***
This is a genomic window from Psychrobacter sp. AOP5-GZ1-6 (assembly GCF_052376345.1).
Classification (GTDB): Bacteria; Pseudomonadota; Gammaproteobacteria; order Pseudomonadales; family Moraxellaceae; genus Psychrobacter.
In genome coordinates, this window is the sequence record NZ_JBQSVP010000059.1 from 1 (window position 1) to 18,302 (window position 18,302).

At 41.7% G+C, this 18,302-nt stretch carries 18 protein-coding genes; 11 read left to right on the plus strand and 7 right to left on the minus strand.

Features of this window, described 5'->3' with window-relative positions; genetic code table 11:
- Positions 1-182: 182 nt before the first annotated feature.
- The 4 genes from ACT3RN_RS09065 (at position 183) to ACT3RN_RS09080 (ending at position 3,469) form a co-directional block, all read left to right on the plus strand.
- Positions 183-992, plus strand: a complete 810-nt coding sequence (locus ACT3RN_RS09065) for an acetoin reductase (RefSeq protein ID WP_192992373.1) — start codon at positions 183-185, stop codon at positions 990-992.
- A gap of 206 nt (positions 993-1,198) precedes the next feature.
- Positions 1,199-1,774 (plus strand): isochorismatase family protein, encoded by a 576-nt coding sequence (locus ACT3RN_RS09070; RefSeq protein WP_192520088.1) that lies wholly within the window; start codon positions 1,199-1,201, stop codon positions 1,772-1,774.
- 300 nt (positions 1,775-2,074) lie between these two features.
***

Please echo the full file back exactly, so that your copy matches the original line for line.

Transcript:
This is a genomic window from Psychrobacter sp. AOP5-GZ1-6 (assembly GCF_052376345.1).
Classification (GTDB): Bacteria; Pseudomonadota; Gammaproteobacteria; order Pseudomonadales; family Moraxellaceae; genus Psychrobacter.
In genome coordinates, this window is the sequence record NZ_JBQSVP010000059.1 from 1 (window position 1) to 18,302 (window position 18,302).

At 41.7% G+C, this 18,302-nt stretch carries 18 protein-coding genes; 11 read left to right on the plus strand and 7 right to left on the minus strand.

Features of this window, described 5'->3' with window-relative positions; genetic code table 11:
- Positions 1-182: 182 nt before the first annotated feature.
- The 4 genes from ACT3RN_RS09065 (at position 183) to ACT3RN_RS09080 (ending at position 3,469) form a co-directional block, all read left to right on the plus strand.
- Positions 183-992, plus strand: a complete 810-nt coding sequence (locus ACT3RN_RS09065) for an acetoin reductase (RefSeq protein ID WP_192992373.1) — start codon at positions 183-185, stop codon at positions 990-992.
- A gap of 206 nt (positions 993-1,198) precedes the next feature.
- Positions 1,199-1,774 (plus strand): isochorismatase family protein, encoded by a 576-nt coding sequence (locus ACT3RN_RS09070; RefSeq protein WP_192520088.1) that lies wholly within the window; start codon positions 1,199-1,201, stop codon positions 1,772-1,774.
- 300 nt (positions 1,775-2,074) lie between these two features.